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English Springer Spaniel
History
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The name "springing spaniel" included in one classification the ancestral stock from which many of our present-day land spaniels emanated. In the 1880's, Springers and Cockers were often born in the same litters, size alone being the distinguishing factor. In 1880, the American Spaniel Club was founded, and anything over 28 pounds was classified as a Springer. In 1902, the Kennel Club (England) finally granted Springers and Cocker separate breed status. Though several individuals in America pursued hunting with Springers, it was not until 1924 that the English Springer Spaniel Field Trial Association was formed, eventually becoming the parent club of the breed.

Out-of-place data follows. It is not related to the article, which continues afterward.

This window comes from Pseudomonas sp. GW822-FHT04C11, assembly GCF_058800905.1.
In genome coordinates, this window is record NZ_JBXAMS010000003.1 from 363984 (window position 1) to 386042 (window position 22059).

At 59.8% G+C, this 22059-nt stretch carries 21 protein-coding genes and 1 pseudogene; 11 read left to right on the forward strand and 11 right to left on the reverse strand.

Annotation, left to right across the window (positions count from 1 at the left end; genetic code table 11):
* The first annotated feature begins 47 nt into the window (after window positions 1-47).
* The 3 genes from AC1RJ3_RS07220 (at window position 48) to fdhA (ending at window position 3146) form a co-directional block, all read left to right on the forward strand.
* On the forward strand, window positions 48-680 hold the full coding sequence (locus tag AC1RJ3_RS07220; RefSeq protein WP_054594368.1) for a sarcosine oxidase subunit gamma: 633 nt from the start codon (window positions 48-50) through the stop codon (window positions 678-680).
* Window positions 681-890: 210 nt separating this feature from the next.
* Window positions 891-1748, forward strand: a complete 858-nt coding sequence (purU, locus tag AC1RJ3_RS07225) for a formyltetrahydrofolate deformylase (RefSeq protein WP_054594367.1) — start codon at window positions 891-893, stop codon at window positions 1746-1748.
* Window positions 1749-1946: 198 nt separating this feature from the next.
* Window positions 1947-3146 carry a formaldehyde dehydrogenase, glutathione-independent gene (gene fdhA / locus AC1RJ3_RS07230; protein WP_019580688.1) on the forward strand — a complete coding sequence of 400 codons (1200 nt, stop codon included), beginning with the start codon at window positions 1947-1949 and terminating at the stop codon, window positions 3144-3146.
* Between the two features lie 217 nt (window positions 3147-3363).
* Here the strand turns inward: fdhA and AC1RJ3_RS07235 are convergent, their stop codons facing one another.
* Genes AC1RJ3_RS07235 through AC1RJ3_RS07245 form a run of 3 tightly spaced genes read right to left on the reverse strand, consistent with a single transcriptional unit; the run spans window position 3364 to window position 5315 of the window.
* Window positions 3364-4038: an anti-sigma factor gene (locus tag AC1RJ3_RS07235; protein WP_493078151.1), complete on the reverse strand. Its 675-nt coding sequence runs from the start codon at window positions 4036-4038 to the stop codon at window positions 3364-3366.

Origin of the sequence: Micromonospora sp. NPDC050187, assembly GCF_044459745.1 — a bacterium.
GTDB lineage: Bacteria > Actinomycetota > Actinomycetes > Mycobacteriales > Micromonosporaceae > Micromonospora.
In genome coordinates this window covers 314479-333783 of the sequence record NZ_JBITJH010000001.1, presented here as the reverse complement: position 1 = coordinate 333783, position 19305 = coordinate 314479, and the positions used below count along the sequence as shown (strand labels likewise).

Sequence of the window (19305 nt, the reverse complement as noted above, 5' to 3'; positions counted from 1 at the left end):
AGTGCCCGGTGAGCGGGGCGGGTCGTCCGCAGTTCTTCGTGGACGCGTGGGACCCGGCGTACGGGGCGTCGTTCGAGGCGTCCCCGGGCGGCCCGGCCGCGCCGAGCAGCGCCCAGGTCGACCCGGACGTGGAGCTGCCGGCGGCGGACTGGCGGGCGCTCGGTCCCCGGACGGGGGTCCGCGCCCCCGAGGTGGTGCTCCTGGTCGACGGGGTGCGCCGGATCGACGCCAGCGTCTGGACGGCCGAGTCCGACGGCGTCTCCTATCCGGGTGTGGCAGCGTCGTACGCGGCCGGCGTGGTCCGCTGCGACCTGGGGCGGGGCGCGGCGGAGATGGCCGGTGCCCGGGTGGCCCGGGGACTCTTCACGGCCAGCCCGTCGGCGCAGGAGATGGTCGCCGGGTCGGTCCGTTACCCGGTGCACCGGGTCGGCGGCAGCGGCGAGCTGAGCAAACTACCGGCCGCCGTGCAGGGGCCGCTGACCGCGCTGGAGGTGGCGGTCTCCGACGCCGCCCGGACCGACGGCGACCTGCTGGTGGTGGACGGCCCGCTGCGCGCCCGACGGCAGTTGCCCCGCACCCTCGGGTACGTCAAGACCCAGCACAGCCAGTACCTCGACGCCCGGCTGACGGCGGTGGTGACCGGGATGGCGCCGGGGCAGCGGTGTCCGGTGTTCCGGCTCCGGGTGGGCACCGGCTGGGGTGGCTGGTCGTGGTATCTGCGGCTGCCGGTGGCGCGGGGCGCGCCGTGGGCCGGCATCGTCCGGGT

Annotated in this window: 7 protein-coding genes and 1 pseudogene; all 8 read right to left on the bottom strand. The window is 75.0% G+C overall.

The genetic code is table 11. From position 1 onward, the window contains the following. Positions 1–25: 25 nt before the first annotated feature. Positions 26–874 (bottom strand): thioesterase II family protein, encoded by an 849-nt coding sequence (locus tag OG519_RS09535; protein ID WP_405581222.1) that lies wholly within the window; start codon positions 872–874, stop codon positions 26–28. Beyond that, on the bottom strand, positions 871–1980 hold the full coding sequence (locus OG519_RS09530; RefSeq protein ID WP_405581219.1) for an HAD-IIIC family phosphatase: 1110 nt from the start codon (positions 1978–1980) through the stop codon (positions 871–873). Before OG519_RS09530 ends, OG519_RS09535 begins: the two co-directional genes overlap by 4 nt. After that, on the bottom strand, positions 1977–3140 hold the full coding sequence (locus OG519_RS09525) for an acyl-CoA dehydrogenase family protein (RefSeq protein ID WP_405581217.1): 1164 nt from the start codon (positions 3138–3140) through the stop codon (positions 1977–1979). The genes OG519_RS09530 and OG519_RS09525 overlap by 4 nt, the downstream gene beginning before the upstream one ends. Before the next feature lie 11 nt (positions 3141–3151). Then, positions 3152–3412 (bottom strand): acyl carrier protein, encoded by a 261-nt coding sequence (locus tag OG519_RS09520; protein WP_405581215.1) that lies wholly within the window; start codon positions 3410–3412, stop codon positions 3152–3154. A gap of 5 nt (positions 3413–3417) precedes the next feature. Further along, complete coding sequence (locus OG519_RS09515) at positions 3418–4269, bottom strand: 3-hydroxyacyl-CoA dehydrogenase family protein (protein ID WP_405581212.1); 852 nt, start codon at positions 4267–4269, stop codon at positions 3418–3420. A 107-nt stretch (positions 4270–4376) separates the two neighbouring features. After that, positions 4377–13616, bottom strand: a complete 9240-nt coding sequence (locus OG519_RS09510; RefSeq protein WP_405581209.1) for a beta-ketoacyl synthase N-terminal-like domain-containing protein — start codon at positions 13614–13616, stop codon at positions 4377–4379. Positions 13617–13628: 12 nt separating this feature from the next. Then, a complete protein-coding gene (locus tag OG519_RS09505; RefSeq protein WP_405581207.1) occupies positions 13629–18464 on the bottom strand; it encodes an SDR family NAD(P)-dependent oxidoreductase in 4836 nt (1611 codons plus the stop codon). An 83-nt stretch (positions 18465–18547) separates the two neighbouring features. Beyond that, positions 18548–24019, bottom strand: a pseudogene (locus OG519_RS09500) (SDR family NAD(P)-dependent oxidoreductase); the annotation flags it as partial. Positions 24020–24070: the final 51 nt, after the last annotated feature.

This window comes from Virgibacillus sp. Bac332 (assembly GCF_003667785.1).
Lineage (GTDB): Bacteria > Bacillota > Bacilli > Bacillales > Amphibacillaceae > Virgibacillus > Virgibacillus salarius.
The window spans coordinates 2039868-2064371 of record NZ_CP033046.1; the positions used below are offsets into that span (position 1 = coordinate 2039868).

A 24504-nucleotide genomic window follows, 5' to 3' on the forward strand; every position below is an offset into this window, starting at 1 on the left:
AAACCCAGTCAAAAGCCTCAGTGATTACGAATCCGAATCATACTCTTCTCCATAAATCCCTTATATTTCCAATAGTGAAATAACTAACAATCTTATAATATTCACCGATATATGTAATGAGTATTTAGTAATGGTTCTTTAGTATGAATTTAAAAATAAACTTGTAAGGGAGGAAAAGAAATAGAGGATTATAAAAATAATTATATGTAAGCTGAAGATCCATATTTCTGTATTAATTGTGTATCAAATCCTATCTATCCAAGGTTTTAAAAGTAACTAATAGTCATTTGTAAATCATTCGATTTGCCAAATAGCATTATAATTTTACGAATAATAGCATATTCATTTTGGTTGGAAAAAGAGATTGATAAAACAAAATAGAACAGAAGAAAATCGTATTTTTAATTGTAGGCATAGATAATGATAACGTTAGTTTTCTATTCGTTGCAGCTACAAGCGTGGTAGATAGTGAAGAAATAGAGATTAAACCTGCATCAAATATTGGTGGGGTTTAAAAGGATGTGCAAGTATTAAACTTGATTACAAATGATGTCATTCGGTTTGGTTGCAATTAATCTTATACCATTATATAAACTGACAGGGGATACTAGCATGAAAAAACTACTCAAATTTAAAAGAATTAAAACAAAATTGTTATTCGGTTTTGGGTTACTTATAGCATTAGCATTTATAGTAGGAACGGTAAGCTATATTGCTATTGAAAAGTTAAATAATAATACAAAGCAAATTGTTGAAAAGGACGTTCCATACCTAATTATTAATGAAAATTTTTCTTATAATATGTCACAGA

The breed's AKC standard, formed in 1927 and revised in 1932, was made as nearly as possible to foster the natural ability of the Springer as a hunting dog. Unquestionably, the present standard has helped to make the Springer much more uniform as a breed, and as a result the dogs as individuals have become much more uniform at bench shows and field trials. They are admittedly great sporting dogs whose one purpose is to hunt and find game, but the inherent elegance and economy of movement is unmistakable.





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